Farm nuisances and pests must be handled

Beavers may appear cute, but they can cause flooding and harm to fields on the farm as a result of a dam. (Pixabay photo)

“Don’t be a nuisance,” I gently reminded my youngest child on a recent road trip.

He still continued to be a pest in one way or another for the next several minutes.

My next step was to pull up the definition on my phone. I thoroughly explained that a nuisance causes harm or injury. It could also mean something annoying, unpleasant or obnoxious, which was more fitting for this particular circumstance.

Then I turned to teasing, “Do you know what Dad does to a nuisance around here?” While my question was asked in fun, and also used as a distraction, we do have our troubles with nuisances on the farm and I don’t mean our children.

Unfortunately, these animals steal, kill or destroy; they require harsher measures than gentle reminders and teasing. The most frequent offenders are coyotes.


In most circumstances, I understand the predator versus prey relationship and have respect for the circle of life. However, just thinking of the destruction they have caused leaves me feeling vexed and provoked.

Having free-range chickens is not an option for us; the threat of coyotes is too great of a risk. At one point in time, we were able to let our chickens out in the evening and then close them up again at night. However, after one particular attack, all that was left of our kids’ fancy bantam chickens for 4-H was a scattering of feathers.

During most nights, an anthem of yipping and howling can be heard echoing around our house. It is unnerving to think about the nighttime activities of these nocturnal scavengers.


The resiliency of coyotes is due to several reasons. They are omnivores and can survive on a variety of food. Plants, roadkill and even garbage can refuel coyotes. They are not threatened by predators.

During the westward settling of America, large numbers of puma, mountain lions and wolves were decimated. Coyotes were seen as less of a threat in comparison to wolves and large cats and then they were able to thrive in the absence of their natural enemies.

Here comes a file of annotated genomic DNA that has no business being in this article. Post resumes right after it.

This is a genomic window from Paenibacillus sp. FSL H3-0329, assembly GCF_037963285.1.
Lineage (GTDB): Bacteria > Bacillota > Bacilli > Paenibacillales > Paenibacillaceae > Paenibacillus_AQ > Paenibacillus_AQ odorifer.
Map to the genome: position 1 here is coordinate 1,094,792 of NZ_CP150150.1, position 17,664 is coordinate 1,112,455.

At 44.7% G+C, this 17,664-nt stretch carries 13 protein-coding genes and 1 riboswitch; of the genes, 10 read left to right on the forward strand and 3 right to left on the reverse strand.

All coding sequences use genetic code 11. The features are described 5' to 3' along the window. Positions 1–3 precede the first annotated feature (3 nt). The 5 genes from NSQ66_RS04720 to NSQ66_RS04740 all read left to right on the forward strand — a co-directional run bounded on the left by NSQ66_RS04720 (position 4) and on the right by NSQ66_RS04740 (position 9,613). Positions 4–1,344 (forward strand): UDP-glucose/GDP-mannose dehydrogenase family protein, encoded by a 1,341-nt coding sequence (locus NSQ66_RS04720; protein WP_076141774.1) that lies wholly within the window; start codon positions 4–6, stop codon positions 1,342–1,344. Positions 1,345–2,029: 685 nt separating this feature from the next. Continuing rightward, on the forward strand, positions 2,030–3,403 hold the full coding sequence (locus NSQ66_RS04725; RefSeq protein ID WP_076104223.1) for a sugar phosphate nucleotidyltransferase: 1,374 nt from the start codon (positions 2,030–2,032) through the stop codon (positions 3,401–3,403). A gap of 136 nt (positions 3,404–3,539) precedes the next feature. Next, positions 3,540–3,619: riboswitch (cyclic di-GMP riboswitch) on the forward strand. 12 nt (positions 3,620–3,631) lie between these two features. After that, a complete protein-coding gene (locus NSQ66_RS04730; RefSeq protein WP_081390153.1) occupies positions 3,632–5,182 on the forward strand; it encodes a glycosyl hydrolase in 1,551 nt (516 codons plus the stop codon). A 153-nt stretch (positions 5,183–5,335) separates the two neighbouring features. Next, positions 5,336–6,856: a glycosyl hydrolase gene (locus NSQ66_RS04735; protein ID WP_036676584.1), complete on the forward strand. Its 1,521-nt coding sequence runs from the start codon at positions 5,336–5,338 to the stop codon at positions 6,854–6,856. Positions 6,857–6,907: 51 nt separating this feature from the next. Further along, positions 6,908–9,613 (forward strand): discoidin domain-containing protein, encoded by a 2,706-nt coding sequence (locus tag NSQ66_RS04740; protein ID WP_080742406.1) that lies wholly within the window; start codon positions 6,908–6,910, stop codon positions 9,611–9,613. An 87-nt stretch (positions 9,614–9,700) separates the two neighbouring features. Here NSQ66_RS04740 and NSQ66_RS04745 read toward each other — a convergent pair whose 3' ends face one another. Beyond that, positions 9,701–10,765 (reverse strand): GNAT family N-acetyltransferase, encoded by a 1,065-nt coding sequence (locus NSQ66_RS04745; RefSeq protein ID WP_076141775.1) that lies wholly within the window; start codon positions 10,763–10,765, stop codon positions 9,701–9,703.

Interestingly, in areas where the population of coyotes has declined, a biological response increases the litter size from a normal five to six pups upwards to 12-16 pups in a litter to make up the difference.

Coyotes are not considered an invasive species; they are responsive in expanding their natural range. Coyotes originated in the western United States but can now be found in every state except Hawaii.

Thankfully for the safety of our small animals, there is no closed season for coyote hunting, and there is not a limit. The first time I saw a coyote up close was after it was shot during open gun season for deer. The deer hunters I know will take down coyotes during deer hunting seasons when the opportunity presents itself.


My disdain for coyotes comes easily. However, I have a hard time hating another creature that is a nuisance on the farm, the beaver. I blame it on C.S. Lewis and his portrayal of North America’s largest rodent in his series, The Chronicles of Narnia. Not only do the beavers have personalities and names, but they also represent kindness and peace.

When I first realized that my husband was going to break up beaver dams and trap beavers in season, I was horrified. He explained the flooding and harm caused to fields on the farm as a result of a beaver dam.

Preserving crops

I was thinking of a cute creature, he was thinking of the preservation of crops. Walking along the creek, I witnessed the stagnant water and swollen banks, giving strength to his argument. My strongest argument was that they are native to Ohio, an undeniable fact.

My point was made weak when I used words like “adorable and unique.” To prove me wrong, he showed me what appeared to be disgusting fleas crawling all over a beaver hide.

After further investigation, what we thought were fleas were actually harmless beaver beetles. It was quite the juxtaposition, the image in my mind of beavers from The Chronicles of Narnia and the quivering and infested hide placed in front of me.

The final score in the evaluation of nuisances ended like this: two votes to keep the nuisance in the back seat of the car, two votes against the expansive coyotes, and an impasse concerning beavers. However, if the kid in the back seat expands his territory or becomes a host to parasites, we may reevaluate.


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Julie Geiss lives with her husband and four children in Unity Township, Ohio. Faith and family are first in her life, but she also loves hiking, biking and camping. You can contact Julie at



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